I just stumbled across a really neat piece from a Muslim American author and activist named Melody Moezzi, where she takes the position that, despite the crap that’s being slung at Muslims by low-information Americans from coast to coast, she’s still in a better position as a Muslim American than her gay friends are:
Lately I’ve been hearing a lot about how much my people are under attack in America today. The thing is, though, as an American Muslim, I don’t really feel under attack. Annoyed? Sure. But attacked? No.
Despite all the controversy surrounding the construction of the Park51 Center in downtown Manhattan, for example, the fact remains that it will still be built. Mayor Bloomberg and President Obama have both staunchly defended our right to build it and most of the center’s most vociferous opponents have either never set foot in Manhattan or belong to some extremist political or religious group — the exact same kind of group from which they claim to be “protecting” Americans by protesting the construction of the center. In short, no matter how loudly these bigots protest or how viciously they insult us, we still have the law and our leaders on our side.
Meanwhile, I just had lunch with a friend who can’t even get married or serve openly in the military in this country, who has nowhere near the same 14th Amendment equal protection rights that I do as a Muslim American woman, and who can no longer afford his HIV medications because his social security payments are too high for him to qualify for Medicaid. Just like me, my friend is an American citizen, but unlike me, he doesn’t share the same rights and privileges that said citizenship ought to guarantee.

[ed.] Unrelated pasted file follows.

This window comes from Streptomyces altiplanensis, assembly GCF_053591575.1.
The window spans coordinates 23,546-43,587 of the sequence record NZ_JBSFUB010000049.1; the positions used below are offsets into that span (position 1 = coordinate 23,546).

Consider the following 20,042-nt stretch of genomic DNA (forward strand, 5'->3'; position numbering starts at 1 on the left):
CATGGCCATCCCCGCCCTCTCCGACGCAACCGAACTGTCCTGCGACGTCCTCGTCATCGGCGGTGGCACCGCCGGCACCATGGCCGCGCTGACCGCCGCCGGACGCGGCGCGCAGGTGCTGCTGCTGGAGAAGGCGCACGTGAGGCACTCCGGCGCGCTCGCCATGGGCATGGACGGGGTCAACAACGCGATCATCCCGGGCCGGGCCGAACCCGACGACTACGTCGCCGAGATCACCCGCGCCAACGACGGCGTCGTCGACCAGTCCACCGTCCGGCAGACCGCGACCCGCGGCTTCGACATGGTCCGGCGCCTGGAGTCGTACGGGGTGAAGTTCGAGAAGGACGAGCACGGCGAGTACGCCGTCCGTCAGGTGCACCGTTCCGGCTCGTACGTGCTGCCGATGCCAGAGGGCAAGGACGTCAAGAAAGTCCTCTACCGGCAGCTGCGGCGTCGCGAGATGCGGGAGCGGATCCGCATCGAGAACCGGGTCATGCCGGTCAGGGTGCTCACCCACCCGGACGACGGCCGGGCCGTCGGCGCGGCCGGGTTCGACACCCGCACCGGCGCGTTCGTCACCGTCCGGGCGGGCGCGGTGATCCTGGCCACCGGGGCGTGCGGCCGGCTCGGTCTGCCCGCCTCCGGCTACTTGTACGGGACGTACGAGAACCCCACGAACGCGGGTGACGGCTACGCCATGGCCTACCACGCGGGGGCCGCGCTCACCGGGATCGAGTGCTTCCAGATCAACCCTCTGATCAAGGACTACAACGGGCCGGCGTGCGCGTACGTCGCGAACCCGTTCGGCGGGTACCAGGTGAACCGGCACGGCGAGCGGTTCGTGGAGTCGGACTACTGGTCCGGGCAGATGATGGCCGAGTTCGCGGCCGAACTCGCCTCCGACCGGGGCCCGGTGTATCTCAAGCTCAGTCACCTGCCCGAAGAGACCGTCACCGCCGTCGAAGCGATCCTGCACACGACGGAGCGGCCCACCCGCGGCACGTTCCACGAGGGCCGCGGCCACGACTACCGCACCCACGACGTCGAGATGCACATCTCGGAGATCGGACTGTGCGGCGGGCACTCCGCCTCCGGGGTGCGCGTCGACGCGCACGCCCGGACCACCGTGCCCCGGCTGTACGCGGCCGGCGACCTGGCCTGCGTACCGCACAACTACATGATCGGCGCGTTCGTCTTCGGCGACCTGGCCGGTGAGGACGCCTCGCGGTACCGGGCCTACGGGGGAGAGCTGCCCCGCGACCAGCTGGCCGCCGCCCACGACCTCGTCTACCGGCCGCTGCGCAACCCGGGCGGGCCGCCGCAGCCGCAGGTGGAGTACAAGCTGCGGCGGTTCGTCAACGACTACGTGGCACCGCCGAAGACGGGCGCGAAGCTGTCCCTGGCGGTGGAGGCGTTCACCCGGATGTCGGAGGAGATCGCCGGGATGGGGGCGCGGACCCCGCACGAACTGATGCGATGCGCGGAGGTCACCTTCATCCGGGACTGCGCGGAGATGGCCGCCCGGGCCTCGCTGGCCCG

Don’t get me wrong. I’m not saying that it’s easy being a Muslim American today. Far from it. What I am saying, however, is that as a Muslim American, my obligation is to defend the rights of the most marginalized and persecuted citizens living in my great country — and as it stands, despite all the nasty name-calling, I’m not one of those citizens.
Awesome. Read the whole thing, please. And follow Melody on Twitter.
When we were in the middle of the loudest week of Muslim-bashing over the Park51 center, the writers at Truth Wins Out spoke out strongly about why we supported the building of the center. But quite simply, the above piece is why. Because any time one minority is being attacked in this country, simply for who they are, we all are being attacked.
Among all minorities in this country, there are, regrettably, people who are uber-concerned about their own minority rights, but who have irrational hatreds against other minorities. I don’t have to give a bunch of examples here; readers know what I’m talking about. What we have to recognize, though, is that any time anyone is not being treated as a full human being, whether legally or socially, by other citizens, for not conforming to the white, male, patriarchal, Christian “ideal” of the “Real ‘Murrikan” espoused by those who are, of course, white, male, patriarchal and Christian, then that’s relevant, even if it’s not your group in the crosshairs. The only way to fight back against that, and to keep the true ideals of the United States alive, is to support each other, and to fight for each other.